• Saba discovers a temple of skeletons built by cannibals. The skeletons “sit close packed, side by side, on long wooden benches. They gleam whitely, dully, in the dim light.”
  • There is a pot cooking in the temple. “Somethin large bobs to the surface. It turns over…a face looks at me. A human face.” She flees, killing a priest on the way out. The cannibals give chase, and she shoots several of them with her arrows.
  • Saba and her friends hijack a man’s wagon. They force him to drive it by threatening to shoot him. “Gawdamn sonofabitch, I mutter . . . I walk fast, loadin by bow, aimin it straight at his face. He throws his hands up.”
  • Twice while on the road, Saba and her friends are spotted. They kill the people to keep their presence in New Haven quiet. “He shoots her head. An it’s silent. Jest like that.”
  • While on the road Saba sees a dead man who was lashed to a tree trunk. “A fat iron spike’s bin nailed through his throat. He ain’t bin here more’n a few days. He died hard. Hard an long.”
  • Saba jumps off a cliff. DeMalo pulls her out of the water and asks, “Were you trying to kill yourself?…[Saba] says naught.”
  • When attacked by Tonton, all the Tonton are killed. One of Saba’s allies is killed, possibly from friendly fire. “Both Tonton lie dead on the ground. Bram hangs halfways outta the driver’s seat, face down. He’s bin shot in the back.”
  • Maev gives herself up as a diversion so the others can escape. She fights for as long as she can, then blows herself up. When Saba tells Maev goodbye, “I kiss her lips. Don’t let ’em take you, I whisper . . . An as I soar through the darkness, high above the lake, Maev starts to shoot . . . the sound of gunfire goes on fer longer than I’d of thought it would. Or could. Then one big explosion.”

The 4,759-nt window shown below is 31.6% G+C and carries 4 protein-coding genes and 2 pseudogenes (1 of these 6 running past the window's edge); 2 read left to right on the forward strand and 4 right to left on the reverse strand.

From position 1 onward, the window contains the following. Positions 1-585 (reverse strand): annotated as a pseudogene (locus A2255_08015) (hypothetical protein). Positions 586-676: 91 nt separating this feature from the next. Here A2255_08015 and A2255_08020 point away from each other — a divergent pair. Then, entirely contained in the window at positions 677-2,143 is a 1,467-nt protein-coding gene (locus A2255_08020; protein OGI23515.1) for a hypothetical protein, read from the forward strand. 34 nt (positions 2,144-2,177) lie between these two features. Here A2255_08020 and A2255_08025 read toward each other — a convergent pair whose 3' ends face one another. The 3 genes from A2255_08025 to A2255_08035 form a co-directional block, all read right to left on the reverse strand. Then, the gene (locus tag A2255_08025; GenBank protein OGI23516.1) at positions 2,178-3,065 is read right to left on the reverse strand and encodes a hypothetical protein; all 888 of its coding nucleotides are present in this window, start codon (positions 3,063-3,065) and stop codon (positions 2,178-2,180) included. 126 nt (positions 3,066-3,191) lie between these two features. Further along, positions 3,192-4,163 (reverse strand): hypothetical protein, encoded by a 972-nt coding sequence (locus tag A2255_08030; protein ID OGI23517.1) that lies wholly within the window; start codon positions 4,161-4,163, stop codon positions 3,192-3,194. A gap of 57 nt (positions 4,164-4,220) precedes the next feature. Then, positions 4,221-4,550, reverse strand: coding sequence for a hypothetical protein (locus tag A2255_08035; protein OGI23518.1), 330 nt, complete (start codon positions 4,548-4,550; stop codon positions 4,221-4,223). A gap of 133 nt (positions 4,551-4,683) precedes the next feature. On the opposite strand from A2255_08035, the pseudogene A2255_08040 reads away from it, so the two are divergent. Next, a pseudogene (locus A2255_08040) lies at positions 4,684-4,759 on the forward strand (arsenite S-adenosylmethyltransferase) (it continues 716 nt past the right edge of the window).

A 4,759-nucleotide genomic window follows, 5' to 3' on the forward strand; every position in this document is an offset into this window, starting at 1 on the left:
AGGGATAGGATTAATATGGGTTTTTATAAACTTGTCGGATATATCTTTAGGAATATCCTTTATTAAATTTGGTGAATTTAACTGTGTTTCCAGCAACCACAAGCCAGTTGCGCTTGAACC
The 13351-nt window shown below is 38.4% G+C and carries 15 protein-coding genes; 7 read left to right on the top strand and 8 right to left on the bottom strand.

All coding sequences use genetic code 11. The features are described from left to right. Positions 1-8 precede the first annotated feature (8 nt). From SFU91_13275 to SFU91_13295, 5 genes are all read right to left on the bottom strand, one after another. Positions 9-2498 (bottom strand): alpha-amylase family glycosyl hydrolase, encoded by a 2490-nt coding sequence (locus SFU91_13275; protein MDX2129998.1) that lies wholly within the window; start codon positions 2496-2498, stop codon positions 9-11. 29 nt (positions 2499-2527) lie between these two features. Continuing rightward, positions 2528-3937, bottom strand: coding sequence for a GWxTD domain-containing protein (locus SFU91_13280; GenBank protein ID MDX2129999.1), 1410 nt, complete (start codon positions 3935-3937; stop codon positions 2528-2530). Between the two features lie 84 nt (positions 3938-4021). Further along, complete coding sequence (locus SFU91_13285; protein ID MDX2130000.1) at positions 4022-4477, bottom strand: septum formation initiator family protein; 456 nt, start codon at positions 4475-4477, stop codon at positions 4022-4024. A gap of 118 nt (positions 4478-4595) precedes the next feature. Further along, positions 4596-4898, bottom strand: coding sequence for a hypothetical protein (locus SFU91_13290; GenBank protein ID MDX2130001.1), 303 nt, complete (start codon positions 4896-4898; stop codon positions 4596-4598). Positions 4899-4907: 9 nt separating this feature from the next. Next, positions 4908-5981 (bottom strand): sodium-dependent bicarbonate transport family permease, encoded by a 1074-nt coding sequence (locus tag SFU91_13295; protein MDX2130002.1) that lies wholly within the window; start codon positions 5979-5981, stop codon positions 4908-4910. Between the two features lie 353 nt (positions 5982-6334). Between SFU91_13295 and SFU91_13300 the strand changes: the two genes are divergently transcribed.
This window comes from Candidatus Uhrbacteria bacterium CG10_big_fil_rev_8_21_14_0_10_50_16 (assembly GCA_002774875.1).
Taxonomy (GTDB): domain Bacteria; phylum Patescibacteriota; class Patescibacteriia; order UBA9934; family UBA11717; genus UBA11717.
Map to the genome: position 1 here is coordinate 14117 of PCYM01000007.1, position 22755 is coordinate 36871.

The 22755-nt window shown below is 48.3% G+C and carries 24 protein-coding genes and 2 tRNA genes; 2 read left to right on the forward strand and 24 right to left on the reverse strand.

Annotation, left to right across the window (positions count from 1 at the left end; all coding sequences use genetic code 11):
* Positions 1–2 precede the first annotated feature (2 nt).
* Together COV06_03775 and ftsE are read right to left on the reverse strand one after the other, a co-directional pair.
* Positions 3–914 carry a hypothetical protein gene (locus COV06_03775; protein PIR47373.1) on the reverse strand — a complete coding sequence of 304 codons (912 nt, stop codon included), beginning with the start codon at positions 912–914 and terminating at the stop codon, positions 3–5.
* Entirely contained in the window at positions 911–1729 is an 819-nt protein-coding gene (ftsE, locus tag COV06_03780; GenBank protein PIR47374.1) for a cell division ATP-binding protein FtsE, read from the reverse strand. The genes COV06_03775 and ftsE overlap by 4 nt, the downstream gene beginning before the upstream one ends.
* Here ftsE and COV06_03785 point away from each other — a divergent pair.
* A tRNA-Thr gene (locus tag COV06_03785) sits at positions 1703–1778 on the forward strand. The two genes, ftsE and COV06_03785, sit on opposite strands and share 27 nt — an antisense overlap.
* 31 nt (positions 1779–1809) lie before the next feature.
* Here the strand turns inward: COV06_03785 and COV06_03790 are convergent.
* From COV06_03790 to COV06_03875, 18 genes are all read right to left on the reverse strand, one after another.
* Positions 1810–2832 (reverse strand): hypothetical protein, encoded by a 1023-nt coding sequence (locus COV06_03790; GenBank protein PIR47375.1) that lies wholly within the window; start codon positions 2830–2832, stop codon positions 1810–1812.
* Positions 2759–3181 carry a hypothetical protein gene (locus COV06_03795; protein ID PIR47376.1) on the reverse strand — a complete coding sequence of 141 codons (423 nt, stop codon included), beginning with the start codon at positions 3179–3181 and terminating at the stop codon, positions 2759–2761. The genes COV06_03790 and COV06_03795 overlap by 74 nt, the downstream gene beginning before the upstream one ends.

Drugs and Alcohol

  • Jack drinks wormwood whiskey at his friend’s inn.
  • Saba accuses her brother of taking the drug chaal, but he denies it.
  • Saba’s brother is hit with a blow dart. They cut open the wound and suck the poison out.
  • Saba drugs DeMalo’s wine with a potion that will knock him unconscious for many hours.


  • The words damned, helluva, fergawdsake, damn, and sonofabitch are used once or twice.
  • Hell, variations of gawdamn, and ohmigawd are used often.
  • When Saba starts acting irrationally, her brother yells at her. “Tell me, gawdammit! Why’d you break yer dawdamn bow?”


  • Saba has a heartstone. It gets hot as a way of leading a person to their heart’s desire.
  • Saba starts to see ghosts. “It’s Epona. But not like she was. In life, she gleamed an shone…She’s a child of the air now. Fog an mist. She drifts. She gathers. She fades.”
  • Saba meets the Sky Speaker, a type of shaman who can sing the earths songs and sometimes see what will happen in the future. “The Sky Speaker’s shakin, head to foot. Her eyes roll back an she waves her hands wildly. She starts to babble, a endless stream of sounds.”
  • Saba follows the Wraithway, a road where spirits are said to roam.

Spiritual Content

  • None

by Morgan Lynn